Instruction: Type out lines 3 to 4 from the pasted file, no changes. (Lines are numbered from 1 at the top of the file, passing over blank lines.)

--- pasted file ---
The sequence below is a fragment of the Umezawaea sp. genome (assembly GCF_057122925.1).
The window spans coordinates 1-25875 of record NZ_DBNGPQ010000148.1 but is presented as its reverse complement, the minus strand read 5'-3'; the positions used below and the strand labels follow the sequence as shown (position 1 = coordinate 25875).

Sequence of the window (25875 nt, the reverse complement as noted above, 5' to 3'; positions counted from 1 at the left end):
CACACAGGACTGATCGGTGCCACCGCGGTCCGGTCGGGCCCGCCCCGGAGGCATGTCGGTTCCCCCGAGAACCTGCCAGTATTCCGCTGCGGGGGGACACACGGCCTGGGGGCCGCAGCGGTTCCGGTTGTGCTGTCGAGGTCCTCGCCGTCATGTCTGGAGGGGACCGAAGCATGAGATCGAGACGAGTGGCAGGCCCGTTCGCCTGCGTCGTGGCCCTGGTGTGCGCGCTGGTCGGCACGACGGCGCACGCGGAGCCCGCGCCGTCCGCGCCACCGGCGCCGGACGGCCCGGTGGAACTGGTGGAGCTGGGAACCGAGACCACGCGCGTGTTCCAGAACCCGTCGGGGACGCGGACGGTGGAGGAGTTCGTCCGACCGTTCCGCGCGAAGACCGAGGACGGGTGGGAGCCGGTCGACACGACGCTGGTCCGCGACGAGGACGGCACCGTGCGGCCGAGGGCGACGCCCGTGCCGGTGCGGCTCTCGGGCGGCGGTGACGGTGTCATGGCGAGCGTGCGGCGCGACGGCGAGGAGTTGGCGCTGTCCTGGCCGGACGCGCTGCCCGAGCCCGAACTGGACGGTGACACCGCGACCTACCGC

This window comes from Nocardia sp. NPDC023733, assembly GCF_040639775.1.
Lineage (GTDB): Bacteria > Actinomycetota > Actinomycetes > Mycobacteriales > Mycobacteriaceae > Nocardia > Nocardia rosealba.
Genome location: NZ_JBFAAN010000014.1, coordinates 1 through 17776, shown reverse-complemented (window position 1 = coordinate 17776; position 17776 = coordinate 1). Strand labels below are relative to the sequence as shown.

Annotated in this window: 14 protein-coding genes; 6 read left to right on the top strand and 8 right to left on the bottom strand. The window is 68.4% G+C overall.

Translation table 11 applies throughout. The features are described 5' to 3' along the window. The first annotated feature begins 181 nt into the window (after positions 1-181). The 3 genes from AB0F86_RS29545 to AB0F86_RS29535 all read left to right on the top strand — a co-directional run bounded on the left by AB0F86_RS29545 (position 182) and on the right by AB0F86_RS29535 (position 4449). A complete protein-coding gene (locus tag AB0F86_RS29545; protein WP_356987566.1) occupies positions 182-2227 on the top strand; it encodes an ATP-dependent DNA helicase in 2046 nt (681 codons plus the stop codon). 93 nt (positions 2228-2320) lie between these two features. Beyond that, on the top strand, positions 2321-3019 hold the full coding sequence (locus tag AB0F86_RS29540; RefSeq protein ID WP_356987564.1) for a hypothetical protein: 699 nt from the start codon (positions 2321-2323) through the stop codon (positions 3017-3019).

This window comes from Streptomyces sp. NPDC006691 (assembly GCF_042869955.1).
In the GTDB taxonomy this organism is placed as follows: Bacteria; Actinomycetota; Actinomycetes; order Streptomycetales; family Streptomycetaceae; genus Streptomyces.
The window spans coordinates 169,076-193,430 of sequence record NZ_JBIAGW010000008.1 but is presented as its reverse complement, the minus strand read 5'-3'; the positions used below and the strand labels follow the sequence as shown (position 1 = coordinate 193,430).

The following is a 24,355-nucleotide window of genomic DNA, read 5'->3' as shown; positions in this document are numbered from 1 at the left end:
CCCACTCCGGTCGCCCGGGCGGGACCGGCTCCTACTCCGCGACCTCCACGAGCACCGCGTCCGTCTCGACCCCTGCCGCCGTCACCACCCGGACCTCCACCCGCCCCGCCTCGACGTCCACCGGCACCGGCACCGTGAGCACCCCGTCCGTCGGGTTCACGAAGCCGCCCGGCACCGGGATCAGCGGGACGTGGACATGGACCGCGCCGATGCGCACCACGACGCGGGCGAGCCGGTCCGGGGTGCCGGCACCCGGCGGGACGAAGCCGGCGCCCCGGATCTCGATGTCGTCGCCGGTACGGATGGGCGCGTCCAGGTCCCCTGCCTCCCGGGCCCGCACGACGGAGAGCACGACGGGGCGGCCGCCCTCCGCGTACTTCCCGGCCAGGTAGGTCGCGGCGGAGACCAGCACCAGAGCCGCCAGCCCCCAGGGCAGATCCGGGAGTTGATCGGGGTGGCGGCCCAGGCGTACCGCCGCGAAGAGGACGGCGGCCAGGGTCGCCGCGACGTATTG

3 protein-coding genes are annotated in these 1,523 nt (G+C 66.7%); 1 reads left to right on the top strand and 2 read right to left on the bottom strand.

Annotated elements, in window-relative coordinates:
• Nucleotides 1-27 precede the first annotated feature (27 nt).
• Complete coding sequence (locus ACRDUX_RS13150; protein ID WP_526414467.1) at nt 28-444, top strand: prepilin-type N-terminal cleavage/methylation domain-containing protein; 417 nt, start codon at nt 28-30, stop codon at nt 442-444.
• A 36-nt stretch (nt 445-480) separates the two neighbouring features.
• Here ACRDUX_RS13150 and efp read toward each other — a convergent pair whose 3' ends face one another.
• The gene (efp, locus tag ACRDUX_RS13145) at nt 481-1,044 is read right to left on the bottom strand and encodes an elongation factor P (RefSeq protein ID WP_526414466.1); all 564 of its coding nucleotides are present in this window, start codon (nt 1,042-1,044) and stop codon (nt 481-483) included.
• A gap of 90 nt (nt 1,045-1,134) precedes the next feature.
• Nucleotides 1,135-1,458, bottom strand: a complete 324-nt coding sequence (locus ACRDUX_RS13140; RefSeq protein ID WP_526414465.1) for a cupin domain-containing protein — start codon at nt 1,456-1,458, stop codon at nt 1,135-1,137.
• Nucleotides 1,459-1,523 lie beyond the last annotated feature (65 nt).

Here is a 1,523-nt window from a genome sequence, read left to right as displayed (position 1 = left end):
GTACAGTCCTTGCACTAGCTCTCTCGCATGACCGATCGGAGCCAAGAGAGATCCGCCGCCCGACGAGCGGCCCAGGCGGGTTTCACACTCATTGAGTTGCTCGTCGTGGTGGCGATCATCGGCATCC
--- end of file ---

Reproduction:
Sequence of the window (25875 nt, the reverse complement as noted above, 5' to 3'; positions counted from 1 at the left end):
CACACAGGACTGATCGGTGCCACCGCGGTCCGGTCGGGCCCGCCCCGGAGGCATGTCGGTTCCCCCGAGAACCTGCCAGTATTCCGCTGCGGGGGGACACACGGCCTGGGGGCCGCAGCGGTTCCGGTTGTGCTGTCGAGGTCCTCGCCGTCATGTCTGGAGGGGACCGAAGCATGAGATCGAGACGAGTGGCAGGCCCGTTCGCCTGCGTCGTGGCCCTGGTGTGCGCGCTGGTCGGCACGACGGCGCACGCGGAGCCCGCGCCGTCCGCGCCACCGGCGCCGGACGGCCCGGTGGAACTGGTGGAGCTGGGAACCGAGACCACGCGCGTGTTCCAGAACCCGTCGGGGACGCGGACGGTGGAGGAGTTCGTCCGACCGTTCCGCGCGAAGACCGAGGACGGGTGGGAGCCGGTCGACACGACGCTGGTCCGCGACGAGGACGGCACCGTGCGGCCGAGGGCGACGCCCGTGCCGGTGCGGCTCTCGGGCGGCGGTGACGGTGTCATGGCGAGCGTGCGGCGCGACGGCGAGGAGTTGGCGCTGTCCTGGCCGGACGCGCTGCCCGAGCCCGAACTGGACGGTGACACCGCGACCTACCGC